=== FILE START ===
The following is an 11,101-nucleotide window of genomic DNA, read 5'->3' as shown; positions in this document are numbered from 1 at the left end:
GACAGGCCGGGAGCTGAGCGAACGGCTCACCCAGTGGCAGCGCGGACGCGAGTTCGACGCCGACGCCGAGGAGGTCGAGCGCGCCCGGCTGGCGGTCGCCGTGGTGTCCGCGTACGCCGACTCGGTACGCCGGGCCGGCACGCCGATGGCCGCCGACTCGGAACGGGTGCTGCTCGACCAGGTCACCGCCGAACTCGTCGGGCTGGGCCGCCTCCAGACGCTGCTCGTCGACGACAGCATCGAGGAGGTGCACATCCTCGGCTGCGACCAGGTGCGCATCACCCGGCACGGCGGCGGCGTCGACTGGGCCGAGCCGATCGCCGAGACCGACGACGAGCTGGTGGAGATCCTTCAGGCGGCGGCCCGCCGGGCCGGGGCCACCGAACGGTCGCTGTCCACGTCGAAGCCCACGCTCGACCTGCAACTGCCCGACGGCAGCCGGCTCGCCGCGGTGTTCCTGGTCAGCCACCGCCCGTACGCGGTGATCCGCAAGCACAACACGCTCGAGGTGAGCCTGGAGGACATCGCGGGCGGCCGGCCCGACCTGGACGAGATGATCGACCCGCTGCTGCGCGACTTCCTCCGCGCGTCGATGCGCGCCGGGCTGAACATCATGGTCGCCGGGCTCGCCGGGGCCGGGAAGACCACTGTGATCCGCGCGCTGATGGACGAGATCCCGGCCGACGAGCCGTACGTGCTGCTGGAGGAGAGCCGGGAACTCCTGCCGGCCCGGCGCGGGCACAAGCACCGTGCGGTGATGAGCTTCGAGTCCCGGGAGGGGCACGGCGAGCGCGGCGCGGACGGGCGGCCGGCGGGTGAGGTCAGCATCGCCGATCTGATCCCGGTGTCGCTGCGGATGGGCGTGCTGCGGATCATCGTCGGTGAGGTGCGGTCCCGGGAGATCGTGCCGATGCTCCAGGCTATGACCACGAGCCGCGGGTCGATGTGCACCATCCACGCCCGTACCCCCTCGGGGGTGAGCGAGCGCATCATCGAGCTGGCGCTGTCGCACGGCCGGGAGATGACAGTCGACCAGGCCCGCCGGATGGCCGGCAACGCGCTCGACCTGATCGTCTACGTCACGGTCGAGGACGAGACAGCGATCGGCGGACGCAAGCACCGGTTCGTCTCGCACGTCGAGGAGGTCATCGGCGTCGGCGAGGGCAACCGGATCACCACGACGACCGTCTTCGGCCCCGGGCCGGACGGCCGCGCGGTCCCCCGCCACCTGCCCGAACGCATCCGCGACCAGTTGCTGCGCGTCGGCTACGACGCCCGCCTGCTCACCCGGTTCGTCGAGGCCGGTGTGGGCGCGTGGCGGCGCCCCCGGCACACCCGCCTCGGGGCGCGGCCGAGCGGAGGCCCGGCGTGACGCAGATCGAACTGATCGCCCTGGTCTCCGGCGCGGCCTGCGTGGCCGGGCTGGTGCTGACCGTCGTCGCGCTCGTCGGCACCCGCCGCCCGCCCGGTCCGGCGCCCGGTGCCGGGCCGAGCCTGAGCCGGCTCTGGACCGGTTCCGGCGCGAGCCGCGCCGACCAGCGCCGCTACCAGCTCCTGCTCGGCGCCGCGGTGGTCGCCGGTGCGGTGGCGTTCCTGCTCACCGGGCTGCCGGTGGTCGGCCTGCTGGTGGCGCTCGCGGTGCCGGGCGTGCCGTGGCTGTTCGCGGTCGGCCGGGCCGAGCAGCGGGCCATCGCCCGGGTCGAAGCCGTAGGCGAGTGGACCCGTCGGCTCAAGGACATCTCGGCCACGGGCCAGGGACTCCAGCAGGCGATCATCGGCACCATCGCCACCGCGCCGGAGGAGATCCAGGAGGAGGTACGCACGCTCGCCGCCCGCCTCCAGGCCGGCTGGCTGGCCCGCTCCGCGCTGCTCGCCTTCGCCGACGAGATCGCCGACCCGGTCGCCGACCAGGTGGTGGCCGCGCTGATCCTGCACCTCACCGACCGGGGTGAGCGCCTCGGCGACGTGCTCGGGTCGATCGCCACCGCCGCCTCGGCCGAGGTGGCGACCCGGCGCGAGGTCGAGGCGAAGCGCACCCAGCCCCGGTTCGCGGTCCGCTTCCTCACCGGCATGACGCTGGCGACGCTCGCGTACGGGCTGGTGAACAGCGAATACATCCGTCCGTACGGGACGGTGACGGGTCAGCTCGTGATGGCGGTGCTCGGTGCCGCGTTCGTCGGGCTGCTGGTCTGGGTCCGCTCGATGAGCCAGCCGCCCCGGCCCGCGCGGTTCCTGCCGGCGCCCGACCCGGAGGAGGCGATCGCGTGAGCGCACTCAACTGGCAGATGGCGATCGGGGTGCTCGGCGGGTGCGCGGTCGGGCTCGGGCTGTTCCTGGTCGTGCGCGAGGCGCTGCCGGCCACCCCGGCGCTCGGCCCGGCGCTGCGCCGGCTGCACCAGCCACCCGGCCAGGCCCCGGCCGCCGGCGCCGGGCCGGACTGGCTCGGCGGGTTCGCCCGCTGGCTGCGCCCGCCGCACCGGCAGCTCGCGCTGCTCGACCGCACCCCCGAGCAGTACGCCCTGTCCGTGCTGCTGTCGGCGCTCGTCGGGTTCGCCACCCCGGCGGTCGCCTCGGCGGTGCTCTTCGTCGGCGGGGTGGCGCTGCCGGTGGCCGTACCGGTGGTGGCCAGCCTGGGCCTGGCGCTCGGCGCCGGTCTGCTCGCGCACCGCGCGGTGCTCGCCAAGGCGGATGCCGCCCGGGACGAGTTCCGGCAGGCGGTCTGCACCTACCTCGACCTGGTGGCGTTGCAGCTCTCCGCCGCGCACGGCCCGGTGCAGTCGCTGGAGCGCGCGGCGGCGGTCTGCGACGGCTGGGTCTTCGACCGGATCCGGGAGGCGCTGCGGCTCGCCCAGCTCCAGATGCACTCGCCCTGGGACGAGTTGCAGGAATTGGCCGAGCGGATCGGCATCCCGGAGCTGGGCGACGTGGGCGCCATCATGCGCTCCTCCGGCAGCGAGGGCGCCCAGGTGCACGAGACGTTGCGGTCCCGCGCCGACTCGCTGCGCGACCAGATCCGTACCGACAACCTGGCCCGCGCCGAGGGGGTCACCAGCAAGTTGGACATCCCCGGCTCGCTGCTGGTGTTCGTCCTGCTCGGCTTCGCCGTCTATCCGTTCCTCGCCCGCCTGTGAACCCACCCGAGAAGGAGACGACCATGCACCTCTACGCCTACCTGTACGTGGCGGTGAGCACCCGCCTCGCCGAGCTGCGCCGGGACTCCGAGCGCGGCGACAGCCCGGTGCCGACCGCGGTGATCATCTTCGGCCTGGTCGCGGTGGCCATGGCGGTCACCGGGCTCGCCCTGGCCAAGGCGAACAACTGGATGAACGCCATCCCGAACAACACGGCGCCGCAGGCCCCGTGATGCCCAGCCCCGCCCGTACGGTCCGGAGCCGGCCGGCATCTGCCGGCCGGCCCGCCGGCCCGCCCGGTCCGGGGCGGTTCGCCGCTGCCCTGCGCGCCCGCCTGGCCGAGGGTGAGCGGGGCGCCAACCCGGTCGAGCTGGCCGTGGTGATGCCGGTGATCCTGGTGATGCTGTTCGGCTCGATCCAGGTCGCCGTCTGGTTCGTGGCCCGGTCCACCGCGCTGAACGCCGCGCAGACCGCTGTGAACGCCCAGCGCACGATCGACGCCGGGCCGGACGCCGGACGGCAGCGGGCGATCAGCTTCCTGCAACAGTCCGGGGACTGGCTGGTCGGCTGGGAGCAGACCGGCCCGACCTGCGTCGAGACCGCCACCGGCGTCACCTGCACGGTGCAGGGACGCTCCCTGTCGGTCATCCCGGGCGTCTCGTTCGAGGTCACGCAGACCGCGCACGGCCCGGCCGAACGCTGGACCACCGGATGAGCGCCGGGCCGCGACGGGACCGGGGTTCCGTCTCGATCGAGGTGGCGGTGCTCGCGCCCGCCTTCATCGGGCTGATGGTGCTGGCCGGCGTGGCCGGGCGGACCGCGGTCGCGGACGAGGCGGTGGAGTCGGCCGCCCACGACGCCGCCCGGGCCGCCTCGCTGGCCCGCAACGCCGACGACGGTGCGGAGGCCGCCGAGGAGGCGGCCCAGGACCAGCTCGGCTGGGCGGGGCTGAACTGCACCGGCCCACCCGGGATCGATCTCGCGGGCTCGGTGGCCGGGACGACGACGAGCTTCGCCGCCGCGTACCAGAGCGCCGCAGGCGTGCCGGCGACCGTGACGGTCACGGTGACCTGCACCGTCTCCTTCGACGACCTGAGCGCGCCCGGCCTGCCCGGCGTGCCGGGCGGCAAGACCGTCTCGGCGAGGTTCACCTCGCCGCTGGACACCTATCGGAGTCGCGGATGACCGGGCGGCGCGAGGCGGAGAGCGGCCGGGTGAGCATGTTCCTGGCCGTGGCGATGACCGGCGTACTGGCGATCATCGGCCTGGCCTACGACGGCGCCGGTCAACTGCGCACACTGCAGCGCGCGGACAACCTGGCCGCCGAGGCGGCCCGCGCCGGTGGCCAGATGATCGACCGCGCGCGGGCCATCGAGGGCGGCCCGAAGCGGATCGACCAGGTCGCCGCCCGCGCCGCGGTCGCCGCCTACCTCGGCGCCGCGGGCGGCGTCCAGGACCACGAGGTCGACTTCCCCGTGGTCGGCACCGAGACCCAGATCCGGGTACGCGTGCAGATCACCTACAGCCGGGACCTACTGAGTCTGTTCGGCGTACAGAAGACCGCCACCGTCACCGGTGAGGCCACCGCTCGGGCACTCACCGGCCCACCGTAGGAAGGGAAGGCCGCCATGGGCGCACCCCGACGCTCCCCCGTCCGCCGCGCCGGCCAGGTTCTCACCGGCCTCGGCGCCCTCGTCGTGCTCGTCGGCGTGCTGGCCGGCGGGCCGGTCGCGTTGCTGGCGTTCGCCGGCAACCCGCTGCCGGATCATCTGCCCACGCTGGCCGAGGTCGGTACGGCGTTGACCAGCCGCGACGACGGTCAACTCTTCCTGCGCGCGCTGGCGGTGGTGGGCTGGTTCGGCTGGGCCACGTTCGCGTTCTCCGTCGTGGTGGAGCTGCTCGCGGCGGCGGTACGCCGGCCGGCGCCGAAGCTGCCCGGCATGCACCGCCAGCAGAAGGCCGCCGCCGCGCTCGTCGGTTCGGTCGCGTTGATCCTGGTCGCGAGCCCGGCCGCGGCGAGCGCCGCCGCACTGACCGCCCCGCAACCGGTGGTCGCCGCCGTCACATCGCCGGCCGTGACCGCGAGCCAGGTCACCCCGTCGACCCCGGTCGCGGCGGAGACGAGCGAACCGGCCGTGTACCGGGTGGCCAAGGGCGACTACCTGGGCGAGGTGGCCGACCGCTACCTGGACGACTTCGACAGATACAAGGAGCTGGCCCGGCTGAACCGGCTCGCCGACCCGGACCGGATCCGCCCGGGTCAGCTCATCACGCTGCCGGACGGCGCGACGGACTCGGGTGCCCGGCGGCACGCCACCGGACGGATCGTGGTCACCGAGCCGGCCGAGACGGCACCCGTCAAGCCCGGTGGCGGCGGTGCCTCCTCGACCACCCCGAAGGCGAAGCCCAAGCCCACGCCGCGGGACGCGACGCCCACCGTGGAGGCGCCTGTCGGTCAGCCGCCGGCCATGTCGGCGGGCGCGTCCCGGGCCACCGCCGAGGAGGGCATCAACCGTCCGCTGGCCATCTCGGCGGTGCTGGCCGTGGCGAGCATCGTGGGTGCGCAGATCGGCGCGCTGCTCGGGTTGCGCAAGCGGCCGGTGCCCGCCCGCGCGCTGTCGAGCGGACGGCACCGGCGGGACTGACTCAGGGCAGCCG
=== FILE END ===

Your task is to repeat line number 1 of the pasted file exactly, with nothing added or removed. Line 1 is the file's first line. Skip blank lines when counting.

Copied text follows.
The following is an 11,101-nucleotide window of genomic DNA, read 5'->3' as shown; positions in this document are numbered from 1 at the left end: